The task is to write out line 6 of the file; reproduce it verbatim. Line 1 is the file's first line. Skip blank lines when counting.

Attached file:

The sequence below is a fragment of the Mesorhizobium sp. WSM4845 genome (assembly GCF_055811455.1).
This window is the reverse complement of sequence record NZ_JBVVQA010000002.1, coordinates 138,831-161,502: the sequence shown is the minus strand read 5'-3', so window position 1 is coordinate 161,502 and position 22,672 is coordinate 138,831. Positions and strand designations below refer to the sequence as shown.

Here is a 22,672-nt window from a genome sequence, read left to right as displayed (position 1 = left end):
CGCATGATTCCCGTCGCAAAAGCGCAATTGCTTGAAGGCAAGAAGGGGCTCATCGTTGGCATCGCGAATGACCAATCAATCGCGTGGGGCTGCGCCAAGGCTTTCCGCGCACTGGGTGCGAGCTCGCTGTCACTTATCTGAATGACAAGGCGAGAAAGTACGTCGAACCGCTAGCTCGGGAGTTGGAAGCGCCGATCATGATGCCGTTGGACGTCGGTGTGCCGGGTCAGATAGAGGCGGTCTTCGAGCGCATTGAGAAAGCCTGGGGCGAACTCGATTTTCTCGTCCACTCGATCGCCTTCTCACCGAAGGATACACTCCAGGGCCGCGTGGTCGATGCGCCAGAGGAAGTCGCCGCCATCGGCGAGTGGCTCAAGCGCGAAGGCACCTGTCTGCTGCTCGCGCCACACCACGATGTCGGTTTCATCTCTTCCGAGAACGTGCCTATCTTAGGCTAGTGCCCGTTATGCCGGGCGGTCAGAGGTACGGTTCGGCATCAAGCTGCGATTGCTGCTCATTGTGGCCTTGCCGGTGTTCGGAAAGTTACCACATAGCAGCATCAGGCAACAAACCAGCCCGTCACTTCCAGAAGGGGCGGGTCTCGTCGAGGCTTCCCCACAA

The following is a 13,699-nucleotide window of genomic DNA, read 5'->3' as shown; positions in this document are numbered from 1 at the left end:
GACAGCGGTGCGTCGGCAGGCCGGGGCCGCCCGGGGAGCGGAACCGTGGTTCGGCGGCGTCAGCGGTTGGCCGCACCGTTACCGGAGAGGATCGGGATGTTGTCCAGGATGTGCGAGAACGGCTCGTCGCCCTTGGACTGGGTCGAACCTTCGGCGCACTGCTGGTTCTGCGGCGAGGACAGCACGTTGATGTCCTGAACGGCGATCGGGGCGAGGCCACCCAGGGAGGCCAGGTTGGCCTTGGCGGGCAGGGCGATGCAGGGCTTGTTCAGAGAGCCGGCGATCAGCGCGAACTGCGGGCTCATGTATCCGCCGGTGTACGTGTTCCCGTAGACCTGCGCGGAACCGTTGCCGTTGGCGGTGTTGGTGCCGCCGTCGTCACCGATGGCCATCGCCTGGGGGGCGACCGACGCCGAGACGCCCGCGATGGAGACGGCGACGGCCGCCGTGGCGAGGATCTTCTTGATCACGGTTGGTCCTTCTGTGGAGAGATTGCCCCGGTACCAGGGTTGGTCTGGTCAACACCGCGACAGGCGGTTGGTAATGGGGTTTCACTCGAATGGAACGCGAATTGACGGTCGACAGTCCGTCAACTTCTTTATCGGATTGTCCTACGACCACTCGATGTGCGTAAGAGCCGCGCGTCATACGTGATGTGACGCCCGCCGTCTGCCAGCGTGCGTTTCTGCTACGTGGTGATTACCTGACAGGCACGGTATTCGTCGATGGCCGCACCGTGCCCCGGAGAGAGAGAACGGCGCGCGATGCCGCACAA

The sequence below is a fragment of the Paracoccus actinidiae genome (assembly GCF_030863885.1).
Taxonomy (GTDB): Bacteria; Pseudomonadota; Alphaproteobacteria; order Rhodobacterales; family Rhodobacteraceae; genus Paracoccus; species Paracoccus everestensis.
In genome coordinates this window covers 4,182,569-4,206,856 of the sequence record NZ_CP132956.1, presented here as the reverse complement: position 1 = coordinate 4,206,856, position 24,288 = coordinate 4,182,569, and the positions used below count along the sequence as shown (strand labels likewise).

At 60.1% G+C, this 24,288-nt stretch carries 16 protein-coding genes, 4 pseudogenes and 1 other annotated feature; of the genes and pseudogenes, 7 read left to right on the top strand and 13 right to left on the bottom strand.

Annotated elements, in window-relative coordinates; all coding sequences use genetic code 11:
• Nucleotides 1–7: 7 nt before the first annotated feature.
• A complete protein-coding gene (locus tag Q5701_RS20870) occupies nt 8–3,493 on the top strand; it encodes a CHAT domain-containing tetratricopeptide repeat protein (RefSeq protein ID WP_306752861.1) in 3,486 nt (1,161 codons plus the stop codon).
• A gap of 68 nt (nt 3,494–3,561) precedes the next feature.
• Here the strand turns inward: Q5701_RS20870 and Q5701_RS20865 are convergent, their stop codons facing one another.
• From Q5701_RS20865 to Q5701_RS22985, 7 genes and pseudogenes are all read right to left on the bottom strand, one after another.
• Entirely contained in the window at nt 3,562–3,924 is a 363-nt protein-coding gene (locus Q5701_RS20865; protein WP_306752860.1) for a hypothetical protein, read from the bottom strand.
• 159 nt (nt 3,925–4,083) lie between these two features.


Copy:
GACAGCGGTGCGTCGGCAGGCCGGGGCCGCCCGGGGAGCGGAACCGTGGTTCGGCGGCGTCAGCGGTTGGCCGCACCGTTACCGGAGAGGATCGGGATGTTGTCCAGGATGTGCGAGAACGGCTCGTCGCCCTTGGACTGGGTCGAACCTTCGGCGCACTGCTGGTTCTGCGGCGAGGACAGCACGTTGATGTCCTGAACGGCGATCGGGGCGAGGCCACCCAGGGAGGCCAGGTTGGCCTTGGCGGGCAGGGCGATGCAGGGCTTGTTCAGAGAGCCGGCGATCAGCGCGAACTGCGGGCTCATGTATCCGCCGGTGTACGTGTTCCCGTAGACCTGCGCGGAACCGTTGCCGTTGGCGGTGTTGGTGCCGCCGTCGTCACCGATGGCCATCGCCTGGGGGGCGACCGACGCCGAGACGCCCGCGATGGAGACGGCGACGGCCGCCGTGGCGAGGATCTTCTTGATCACGGTTGGTCCTTCTGTGGAGAGATTGCCCCGGTACCAGGGTTGGTCTGGTCAACACCGCGACAGGCGGTTGGTAATGGGGTTTCACTCGAATGGAACGCGAATTGACGGTCGACAGTCCGTCAACTTCTTTATCGGATTGTCCTACGACCACTCGATGTGCGTAAGAGCCGCGCGTCATACGTGATGTGACGCCCGCCGTCTGCCAGCGTGCGTTTCTGCTACGTGGTGATTACCTGACAGGCACGGTATTCGTCGATGGCCGCACCGTGCCCCGGAGAGAGAGAACGGCGCGCGATGCCGCACAA